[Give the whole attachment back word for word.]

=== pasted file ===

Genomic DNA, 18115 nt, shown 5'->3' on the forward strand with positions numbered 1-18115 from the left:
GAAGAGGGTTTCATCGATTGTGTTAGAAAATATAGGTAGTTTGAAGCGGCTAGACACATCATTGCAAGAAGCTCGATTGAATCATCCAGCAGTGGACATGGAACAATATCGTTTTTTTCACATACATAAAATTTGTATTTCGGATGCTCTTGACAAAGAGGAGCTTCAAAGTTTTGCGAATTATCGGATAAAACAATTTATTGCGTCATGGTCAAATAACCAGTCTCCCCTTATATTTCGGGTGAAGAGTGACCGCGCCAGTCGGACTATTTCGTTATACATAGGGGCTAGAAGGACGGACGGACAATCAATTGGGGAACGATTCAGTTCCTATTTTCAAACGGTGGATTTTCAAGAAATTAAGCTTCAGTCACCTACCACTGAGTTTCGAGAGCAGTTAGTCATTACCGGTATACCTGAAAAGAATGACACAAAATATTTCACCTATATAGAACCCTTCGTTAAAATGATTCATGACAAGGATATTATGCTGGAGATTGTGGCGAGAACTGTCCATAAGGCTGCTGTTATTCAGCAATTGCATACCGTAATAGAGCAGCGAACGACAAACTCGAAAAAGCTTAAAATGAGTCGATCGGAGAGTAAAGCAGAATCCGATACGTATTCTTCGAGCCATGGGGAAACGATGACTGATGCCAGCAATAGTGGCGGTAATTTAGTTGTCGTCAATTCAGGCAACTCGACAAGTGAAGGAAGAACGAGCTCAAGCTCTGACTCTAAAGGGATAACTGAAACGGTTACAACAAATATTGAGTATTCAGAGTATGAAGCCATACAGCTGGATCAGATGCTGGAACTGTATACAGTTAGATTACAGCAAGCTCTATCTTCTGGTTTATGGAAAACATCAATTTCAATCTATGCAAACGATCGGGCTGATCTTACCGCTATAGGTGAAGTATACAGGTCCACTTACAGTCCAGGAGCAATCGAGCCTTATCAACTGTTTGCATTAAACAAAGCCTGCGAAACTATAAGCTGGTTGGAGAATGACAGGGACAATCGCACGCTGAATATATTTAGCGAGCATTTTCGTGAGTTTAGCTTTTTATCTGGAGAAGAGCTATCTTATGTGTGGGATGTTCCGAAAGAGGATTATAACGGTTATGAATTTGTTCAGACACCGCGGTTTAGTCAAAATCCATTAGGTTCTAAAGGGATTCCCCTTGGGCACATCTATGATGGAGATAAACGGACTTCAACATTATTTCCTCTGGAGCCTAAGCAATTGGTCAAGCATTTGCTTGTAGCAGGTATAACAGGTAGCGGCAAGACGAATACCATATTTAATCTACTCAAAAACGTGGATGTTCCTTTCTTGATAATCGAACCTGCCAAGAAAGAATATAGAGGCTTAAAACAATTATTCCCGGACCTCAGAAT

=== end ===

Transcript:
Genomic DNA, 18115 nt, shown 5'->3' on the forward strand with positions numbered 1-18115 from the left:
GAAGAGGGTTTCATCGATTGTGTTAGAAAATATAGGTAGTTTGAAGCGGCTAGACACATCATTGCAAGAAGCTCGATTGAATCATCCAGCAGTGGACATGGAACAATATCGTTTTTTTCACATACATAAAATTTGTATTTCGGATGCTCTTGACAAAGAGGAGCTTCAAAGTTTTGCGAATTATCGGATAAAACAATTTATTGCGTCATGGTCAAATAACCAGTCTCCCCTTATATTTCGGGTGAAGAGTGACCGCGCCAGTCGGACTATTTCGTTATACATAGGGGCTAGAAGGACGGACGGACAATCAATTGGGGAACGATTCAGTTCCTATTTTCAAACGGTGGATTTTCAAGAAATTAAGCTTCAGTCACCTACCACTGAGTTTCGAGAGCAGTTAGTCATTACCGGTATACCTGAAAAGAATGACACAAAATATTTCACCTATATAGAACCCTTCGTTAAAATGATTCATGACAAGGATATTATGCTGGAGATTGTGGCGAGAACTGTCCATAAGGCTGCTGTTATTCAGCAATTGCATACCGTAATAGAGCAGCGAACGACAAACTCGAAAAAGCTTAAAATGAGTCGATCGGAGAGTAAAGCAGAATCCGATACGTATTCTTCGAGCCATGGGGAAACGATGACTGATGCCAGCAATAGTGGCGGTAATTTAGTTGTCGTCAATTCAGGCAACTCGACAAGTGAAGGAAGAACGAGCTCAAGCTCTGACTCTAAAGGGATAACTGAAACGGTTACAACAAATATTGAGTATTCAGAGTATGAAGCCATACAGCTGGATCAGATGCTGGAACTGTATACAGTTAGATTACAGCAAGCTCTATCTTCTGGTTTATGGAAAACATCAATTTCAATCTATGCAAACGATCGGGCTGATCTTACCGCTATAGGTGAAGTATACAGGTCCACTTACAGTCCAGGAGCAATCGAGCCTTATCAACTGTTTGCATTAAACAAAGCCTGCGAAACTATAAGCTGGTTGGAGAATGACAGGGACAATCGCACGCTGAATATATTTAGCGAGCATTTTCGTGAGTTTAGCTTTTTATCTGGAGAAGAGCTATCTTATGTGTGGGATGTTCCGAAAGAGGATTATAACGGTTATGAATTTGTTCAGACACCGCGGTTTAGTCAAAATCCATTAGGTTCTAAAGGGATTCCCCTTGGGCACATCTATGATGGAGATAAACGGACTTCAACATTATTTCCTCTGGAGCCTAAGCAATTGGTCAAGCATTTGCTTGTAGCAGGTATAACAGGTAGCGGCAAGACGAATACCATATTTAATCTACTCAAAAACGTGGATGTTCCTTTCTTGATAATCGAACCTGCCAAGAAAGAATATAGAGGCTTAAAACAATTATTCCCGGACCTCAGAAT